Rather than contracting out the acquisition and supply of the woody biomass, an affiliated company, Angelina Fuels LLC, will handle both the acquisition and transport of the feedstock to the power plant. They will deliver about 1500 tons per day. It will come from four sources, logging debris, in-woods chipping, urban waste, and mill waste.

Aspen Power president Danny Vines says they believe having direct control over the logistics of gathering and delivering the fiber supply will be a huge advantage in that it gives them a guaranteed fuel supply in the most cost-effective way.

"It just made a lot of business sense to create the infrastructure from a supply standpoint because currently the infrastructure to provide fuel to these plants does not exist in this geographical region," says Vines.

He brings forestry sector expertise and experience to his position at Aspen Power, having earned a college degree in forestry with a wood technology option in 1978. He became involved in the wood preserving business to manufacture products such as utility poles and pilings, and later switched to the natural gas gathering, processing, and distribution industry. Vines' experience includes involvement in the construction and operation of two biomass boilers, which happen to be identical matches to the boiler being used in the Lufkin facility.

All of the feedstock is either chipped or ground, except for material coming from sawmills. That waste has already typically been processed through a chipper and is often mixed with other mill waste such as sawdust. Prior to the remaining biomass material arriving at the power plant, Angelina Fuels uses a Diamond Z tub grinder or a Morbark drum chipper to reduce the woody biomass size to the consistency required by the power plant. For managing green logging slash immediately after logging operations, the company uses a John Deere slash bundler for two purposes. First, it gives the power plant the ability to gather the forest slash, bundle it, and place it in storage, giving them up to a five month supply of plant fuel. Secondly, by putting the green slash bundles into inventory, the wood fiber has time to air dry. Vines says that ground-up green forest slash doesn't dry. It rots. So the drying cycle is critical to lower its moisture content while maximizing its BTU content, and thus allowing Aspen Power to optimize its boiler efficiency using this particular feedstock.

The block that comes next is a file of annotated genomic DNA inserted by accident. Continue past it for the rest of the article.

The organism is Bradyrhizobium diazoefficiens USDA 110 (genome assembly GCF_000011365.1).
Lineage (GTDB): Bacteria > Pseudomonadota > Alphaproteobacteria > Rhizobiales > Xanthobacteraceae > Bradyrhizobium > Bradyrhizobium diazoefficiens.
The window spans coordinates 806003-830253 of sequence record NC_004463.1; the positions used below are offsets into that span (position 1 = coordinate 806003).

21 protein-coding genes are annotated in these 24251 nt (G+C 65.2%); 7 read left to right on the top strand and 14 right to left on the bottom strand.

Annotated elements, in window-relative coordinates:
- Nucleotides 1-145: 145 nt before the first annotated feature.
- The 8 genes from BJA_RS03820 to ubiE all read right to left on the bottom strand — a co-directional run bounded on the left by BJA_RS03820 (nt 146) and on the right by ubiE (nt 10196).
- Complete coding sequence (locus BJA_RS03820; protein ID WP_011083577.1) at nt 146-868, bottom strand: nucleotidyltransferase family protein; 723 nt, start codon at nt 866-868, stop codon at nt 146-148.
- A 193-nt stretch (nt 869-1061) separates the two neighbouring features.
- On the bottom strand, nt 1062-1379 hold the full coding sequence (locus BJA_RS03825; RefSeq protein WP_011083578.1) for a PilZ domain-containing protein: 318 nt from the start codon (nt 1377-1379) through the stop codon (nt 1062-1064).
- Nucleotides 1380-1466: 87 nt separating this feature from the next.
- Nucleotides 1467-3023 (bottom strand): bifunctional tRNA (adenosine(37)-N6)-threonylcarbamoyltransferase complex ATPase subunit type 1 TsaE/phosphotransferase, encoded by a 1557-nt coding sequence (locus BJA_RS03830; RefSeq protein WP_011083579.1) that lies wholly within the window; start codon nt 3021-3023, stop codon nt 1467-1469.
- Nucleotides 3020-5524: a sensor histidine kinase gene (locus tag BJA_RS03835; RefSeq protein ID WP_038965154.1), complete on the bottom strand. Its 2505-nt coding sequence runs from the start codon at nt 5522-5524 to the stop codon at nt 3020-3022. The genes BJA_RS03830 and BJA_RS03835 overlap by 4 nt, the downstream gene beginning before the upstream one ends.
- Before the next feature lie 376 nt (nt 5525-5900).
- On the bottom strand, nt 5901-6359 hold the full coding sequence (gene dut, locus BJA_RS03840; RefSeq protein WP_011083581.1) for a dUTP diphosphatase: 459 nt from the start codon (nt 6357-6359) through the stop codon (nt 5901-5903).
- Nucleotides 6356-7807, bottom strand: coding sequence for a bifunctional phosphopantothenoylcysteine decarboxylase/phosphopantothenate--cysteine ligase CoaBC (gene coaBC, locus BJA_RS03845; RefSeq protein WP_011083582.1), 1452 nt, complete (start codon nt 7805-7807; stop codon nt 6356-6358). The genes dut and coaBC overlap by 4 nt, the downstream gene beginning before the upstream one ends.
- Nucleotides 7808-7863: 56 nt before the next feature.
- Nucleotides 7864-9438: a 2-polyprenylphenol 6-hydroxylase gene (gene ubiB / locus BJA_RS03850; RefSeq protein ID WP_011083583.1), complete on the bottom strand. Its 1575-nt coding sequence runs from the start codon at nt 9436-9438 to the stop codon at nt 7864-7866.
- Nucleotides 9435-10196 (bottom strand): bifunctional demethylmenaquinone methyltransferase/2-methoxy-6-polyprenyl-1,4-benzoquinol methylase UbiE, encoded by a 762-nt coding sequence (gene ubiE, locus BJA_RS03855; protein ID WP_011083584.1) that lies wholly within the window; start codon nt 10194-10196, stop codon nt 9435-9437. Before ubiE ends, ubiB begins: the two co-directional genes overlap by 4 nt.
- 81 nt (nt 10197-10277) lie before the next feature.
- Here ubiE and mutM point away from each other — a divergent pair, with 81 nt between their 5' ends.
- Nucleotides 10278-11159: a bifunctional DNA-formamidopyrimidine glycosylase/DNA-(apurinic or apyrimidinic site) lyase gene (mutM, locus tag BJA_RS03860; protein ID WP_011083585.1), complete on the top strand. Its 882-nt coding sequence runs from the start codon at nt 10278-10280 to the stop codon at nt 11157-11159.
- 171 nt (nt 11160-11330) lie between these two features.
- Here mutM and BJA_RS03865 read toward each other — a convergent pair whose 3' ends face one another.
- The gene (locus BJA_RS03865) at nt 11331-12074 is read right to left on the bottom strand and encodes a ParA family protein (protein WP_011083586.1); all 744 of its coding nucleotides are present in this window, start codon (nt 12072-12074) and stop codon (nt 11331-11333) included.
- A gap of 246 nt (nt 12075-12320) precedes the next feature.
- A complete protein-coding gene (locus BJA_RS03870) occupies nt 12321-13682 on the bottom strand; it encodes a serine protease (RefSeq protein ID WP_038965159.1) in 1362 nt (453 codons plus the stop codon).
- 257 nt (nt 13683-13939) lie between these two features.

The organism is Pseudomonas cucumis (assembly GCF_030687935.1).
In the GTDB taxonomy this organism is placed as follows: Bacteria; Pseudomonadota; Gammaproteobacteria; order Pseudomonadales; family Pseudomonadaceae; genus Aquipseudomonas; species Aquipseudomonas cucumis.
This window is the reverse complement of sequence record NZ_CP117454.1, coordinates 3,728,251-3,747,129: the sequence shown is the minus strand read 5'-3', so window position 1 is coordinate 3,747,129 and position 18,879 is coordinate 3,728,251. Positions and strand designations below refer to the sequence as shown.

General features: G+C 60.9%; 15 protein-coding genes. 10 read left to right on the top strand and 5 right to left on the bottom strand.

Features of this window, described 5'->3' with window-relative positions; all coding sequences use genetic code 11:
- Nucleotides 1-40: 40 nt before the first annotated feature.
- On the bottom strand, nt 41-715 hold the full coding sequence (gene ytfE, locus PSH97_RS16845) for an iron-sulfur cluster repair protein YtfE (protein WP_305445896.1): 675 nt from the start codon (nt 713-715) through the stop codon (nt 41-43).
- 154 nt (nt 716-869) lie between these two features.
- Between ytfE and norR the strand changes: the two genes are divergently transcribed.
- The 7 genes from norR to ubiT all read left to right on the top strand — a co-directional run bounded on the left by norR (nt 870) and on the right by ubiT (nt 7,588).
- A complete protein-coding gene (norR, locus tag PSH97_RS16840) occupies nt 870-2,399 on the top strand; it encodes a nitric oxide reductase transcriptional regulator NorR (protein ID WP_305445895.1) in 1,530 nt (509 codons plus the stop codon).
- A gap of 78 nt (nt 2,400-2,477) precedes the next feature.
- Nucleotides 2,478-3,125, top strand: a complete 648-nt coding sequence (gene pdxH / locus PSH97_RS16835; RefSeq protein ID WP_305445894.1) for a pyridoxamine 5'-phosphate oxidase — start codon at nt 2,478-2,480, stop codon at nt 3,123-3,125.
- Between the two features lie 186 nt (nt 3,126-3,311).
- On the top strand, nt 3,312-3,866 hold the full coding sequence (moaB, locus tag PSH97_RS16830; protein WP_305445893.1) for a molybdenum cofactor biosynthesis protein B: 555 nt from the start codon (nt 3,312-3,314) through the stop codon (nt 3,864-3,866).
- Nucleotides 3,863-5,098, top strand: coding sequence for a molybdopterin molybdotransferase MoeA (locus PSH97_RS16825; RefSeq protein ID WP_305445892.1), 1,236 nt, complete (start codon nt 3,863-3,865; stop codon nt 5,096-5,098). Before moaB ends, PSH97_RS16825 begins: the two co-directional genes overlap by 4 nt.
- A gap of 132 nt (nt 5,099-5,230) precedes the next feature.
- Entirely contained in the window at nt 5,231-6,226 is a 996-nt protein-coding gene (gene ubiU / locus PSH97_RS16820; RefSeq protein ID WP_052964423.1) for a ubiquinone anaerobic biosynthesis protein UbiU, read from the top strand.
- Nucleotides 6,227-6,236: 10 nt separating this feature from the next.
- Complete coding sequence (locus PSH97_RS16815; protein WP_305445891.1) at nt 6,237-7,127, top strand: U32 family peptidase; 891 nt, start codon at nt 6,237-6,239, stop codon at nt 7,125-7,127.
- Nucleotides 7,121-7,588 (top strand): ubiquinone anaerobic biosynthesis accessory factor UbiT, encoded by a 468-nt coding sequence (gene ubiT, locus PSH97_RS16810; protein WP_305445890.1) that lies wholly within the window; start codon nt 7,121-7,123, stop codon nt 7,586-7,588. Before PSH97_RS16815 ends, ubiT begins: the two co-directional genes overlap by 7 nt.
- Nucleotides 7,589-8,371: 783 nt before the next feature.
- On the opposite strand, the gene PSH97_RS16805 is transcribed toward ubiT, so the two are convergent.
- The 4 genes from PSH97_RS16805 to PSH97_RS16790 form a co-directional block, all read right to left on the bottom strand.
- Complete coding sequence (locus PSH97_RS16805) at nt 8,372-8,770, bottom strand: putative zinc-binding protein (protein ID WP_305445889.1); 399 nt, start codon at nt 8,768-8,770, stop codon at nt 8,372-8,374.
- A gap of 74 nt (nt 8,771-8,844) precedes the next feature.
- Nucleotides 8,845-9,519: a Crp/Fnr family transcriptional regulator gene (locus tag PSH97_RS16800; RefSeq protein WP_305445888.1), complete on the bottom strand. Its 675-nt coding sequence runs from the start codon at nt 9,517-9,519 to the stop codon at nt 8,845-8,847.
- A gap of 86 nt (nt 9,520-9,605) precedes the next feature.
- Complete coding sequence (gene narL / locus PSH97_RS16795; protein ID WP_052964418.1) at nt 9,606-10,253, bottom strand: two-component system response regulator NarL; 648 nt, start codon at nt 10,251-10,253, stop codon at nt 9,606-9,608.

"The lower the moisture content, the more efficient our boiler operation is," says Vines. "For burning stump green material, we are operating at about 70.4 percent boiler efficiency. If we burn material with 10 percent moisture content, we are operating at about 83 percent boiler efficiency."

According to the Texas Forest Service, there is no shortage of forest biomass in the vicinity of the power plant. In a report detailing trends and usage in the timber industry, they found that Angelina County, of which Lufkin is the county seat, is one of the top five timber producing counties in Texas, with approximately 29.8 million cubic feet of pine and 3.9 million cubic feet of hardwood harvested annually. The forest service says that about 8.4 billion pounds of logging debris is left to rot or be burned following completion of logging operations, representing about 8900 tons per day of woody biomass fuel currently available.

The biomass fuel at the Aspen Power plant is consumed using a direct-fired process similar to fossil fuel-fired power generating plants, but with lower air emissions. The fuel burns and heats water in a boiler that produces high-pressure steam, which is then piped to a steam turbine where it flows over a series of aerodynamic blades, causing the turbine to rotate. The turbine is connected to an electrical generator that produces the electricity.

Aspen Power was able to overcome an environmental challenge from three protesters in Lufkin who had concerns about air pollution and were able to shut down construction of the plant for nine months. Vines says the plant is using selective catalytic reduction (SCR) technology that is controlling 99.3 percent of particulate air emissions. He says it is controlling high air emissions to about 63 times lower than the national standard.

"It will be the cleanest combustion generator pretty much in the nation," says Vines.

About 60 percent of deregulated power generated in Texas comes from natural gas fueled power plants. Vines says the Aspen Power plant is competitive with power generated from natural gas on a BTU basis, and a bit more expensive than power generated from coal. Comparing the costs to generate an equal amount of BTUs, he says natural gas would cost $1450, while biomass would be $550—substantially less on a BTU basis.

November/December 2011